Making great games

I started working in the games industry in 2010 and joined Pocket Gems as the first product manager to help us create free to play gaming as a new category on mobile. Mobile phones are personalized, portable computers that are carried around everywhere by people, and it made sense to me that for many people in the world, this would be their primary gaming device.

It was a really interesting time to be in mobile games; Apple had just launched in-app purchases, app discovery/advertising was nascent, and almost all causal developers were focused on Facebook/Web vs. Mobile.  In 2010, for some additional perspective, King.com (Candy Crush) which now has an annual revenue of >$2BN (95% mobile) had zero mobile revenues and Supercell (Hay Day and Clash of Clans), which is now valued at >$3BN, did not even exist.

In 2010, in order to succeed we had to create products that had mass appeal and were first to market. People played our games because they were casual and fun at a time where few free to play games existed on mobile. Our design was simple, and often inelegant, and we did an excellent job with merchandising and tactics but often lacked insight into player behavior beyond what our (fairly sophisticated) analytics told us. We lacked empathy for our players and designed products which were inauthentic to us, and over the long term I think this became evident to our players as well.

We have since realized that we will never be a creator of really great products and games if we continue to develop them in this manner. I was responsible for the design and development of one of the simulation games in our last cohort, Animal Voyage, which will end up making a small profit but we don’t consider it a success because we didn’t create a lasting franchise. I was never a player of sim games, and struggled to get into the mindset of the player. It resulted in a product that was inelegantly designed, with too many disjointed mechanics and a lack of attention to player experience. Over time, our players realized this and long term retention was poor despite really strong early metrics (which we used to determine the game’s viability). In the end, lack of empathy for our players and lack of focus on making the game really fun (measured by long term retention) led to the downfall of the product.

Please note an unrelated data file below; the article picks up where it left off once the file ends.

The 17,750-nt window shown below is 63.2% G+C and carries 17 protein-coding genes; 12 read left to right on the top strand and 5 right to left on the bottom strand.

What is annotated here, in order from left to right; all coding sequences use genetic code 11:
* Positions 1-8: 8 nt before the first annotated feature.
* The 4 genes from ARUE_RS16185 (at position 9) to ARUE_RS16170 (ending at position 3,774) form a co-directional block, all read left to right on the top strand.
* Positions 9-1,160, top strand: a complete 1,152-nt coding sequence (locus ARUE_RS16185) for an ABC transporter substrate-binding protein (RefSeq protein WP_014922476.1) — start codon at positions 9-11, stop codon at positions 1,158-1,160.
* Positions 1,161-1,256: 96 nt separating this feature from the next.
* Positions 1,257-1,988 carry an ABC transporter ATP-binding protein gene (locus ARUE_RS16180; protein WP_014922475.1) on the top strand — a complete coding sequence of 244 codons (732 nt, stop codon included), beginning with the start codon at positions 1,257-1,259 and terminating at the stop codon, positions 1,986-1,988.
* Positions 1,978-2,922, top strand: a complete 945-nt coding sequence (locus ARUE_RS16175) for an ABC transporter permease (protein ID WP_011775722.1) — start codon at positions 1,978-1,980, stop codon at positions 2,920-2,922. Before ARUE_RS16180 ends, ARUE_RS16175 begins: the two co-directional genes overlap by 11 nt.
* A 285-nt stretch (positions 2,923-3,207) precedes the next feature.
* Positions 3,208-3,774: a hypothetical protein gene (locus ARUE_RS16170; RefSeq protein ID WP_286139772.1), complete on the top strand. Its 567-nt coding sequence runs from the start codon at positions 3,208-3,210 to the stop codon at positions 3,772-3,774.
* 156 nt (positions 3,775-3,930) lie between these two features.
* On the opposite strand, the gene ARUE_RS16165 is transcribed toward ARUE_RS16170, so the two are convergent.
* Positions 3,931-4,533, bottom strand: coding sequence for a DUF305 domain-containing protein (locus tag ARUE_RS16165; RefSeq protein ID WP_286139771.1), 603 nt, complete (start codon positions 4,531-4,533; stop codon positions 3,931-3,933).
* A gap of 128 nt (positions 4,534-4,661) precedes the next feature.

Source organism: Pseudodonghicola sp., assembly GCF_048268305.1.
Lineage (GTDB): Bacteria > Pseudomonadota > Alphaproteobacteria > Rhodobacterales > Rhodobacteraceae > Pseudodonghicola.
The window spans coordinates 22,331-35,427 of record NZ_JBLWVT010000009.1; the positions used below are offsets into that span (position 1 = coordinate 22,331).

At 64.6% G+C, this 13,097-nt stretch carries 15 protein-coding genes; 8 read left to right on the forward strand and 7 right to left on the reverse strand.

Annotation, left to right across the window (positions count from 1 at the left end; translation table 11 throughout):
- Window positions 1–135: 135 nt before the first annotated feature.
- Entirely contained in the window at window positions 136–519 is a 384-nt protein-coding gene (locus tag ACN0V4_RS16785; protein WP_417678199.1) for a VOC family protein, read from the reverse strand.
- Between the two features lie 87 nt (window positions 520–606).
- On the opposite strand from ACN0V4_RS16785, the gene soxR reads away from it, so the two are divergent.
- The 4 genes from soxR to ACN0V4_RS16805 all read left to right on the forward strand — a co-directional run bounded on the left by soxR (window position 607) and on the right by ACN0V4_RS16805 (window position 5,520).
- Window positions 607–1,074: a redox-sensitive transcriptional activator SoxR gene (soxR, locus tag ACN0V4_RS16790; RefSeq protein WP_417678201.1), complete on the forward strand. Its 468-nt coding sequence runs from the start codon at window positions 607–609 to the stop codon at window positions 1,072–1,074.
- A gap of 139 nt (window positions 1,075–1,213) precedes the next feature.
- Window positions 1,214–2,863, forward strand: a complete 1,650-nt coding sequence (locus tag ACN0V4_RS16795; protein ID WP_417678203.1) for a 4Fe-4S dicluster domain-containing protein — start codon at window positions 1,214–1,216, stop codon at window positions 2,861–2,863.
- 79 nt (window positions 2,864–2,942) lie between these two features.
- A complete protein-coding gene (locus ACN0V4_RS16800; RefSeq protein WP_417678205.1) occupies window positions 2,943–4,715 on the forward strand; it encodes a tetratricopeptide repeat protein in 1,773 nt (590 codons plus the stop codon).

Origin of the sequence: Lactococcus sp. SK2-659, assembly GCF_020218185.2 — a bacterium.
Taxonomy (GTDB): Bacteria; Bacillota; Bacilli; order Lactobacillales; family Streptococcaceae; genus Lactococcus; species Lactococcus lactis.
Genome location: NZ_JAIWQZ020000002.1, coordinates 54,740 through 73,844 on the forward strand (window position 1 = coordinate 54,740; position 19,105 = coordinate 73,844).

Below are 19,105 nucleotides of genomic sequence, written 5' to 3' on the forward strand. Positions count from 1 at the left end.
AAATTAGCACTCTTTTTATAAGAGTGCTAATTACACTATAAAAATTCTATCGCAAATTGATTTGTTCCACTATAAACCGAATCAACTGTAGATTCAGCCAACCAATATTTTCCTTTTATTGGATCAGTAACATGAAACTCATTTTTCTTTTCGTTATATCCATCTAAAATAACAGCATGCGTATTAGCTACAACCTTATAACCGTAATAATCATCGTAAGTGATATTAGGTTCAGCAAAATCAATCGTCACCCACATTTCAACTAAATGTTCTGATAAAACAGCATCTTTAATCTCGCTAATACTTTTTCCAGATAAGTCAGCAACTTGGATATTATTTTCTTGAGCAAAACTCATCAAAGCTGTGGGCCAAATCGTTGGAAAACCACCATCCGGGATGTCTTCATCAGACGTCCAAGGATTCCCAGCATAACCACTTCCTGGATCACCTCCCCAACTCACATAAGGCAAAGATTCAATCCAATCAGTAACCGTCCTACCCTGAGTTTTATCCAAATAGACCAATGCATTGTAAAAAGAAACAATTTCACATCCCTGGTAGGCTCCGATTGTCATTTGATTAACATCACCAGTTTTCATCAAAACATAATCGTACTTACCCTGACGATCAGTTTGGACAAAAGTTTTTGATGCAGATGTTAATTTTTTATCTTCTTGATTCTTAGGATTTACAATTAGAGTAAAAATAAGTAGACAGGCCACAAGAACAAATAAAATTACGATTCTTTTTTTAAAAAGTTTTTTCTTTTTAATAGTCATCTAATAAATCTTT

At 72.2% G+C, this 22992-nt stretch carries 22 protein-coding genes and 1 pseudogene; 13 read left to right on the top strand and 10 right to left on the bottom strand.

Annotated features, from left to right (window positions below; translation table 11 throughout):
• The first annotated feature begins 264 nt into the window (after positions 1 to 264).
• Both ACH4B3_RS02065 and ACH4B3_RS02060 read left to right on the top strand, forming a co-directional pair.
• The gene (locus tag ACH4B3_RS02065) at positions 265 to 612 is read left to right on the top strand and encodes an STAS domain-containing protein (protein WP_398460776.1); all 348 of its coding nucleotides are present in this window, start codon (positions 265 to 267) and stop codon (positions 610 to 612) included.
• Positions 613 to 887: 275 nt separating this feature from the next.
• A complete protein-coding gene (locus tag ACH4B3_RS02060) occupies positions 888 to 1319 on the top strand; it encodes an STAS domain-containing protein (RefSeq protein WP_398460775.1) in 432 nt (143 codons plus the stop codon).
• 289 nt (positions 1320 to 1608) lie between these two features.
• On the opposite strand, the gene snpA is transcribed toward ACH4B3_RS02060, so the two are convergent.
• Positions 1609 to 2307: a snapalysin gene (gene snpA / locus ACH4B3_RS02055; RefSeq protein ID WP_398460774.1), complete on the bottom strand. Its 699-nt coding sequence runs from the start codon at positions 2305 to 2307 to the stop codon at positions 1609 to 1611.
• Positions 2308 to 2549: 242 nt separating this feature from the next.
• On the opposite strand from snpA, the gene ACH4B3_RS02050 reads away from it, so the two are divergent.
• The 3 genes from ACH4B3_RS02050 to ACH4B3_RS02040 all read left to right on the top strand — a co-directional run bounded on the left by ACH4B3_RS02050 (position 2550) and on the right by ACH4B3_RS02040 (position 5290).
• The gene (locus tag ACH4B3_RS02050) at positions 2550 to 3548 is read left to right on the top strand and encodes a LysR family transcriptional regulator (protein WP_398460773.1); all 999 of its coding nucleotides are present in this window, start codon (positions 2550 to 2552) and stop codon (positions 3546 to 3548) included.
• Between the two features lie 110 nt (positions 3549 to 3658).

I’m now working on a new title, and the emotions I experience while playing the game remind me of games that I loved growing up. I’m excited to tell my friends about it, I’m excited for our daily throwdowns and I’m really excited about how energetic our team is about the product and the vision. I have come to the realisation that to even have a shot at creating something great you have to have great passion for the product, care greatly for your players and make design decisions that are consistent with your mission and objectives. I have also realized how important it is that your team cares about the product, is deeply invested in the outcome, and makes every decision, no matter how small, with the player in mind. I think that even a team with all the right skills and talents needs this mindset to be able to create something amazing, and I’m personally really excited to be developing new games with this philosophy.

I hope it leads to a game that has many loyal fans and becomes a lasting franchise but even if it does not, we’ll feel much better about the path because it at least gives us a shot at achieving this goal.

Why are people with MBAs called ‘MBAs’ forever?

I don’t really get why people who have MBAs are pigeon holed with an ‘MBA’ as their primary tagline for the rest of their careers. It’s a short part of your career and half the length of your undergraduate degree. Why am I more of an MBA than an engineer?

I think people probably get a few things out of doing an MBA:

  1. Branding: Much like working at a recognised company, going to a recognised business school helps open doors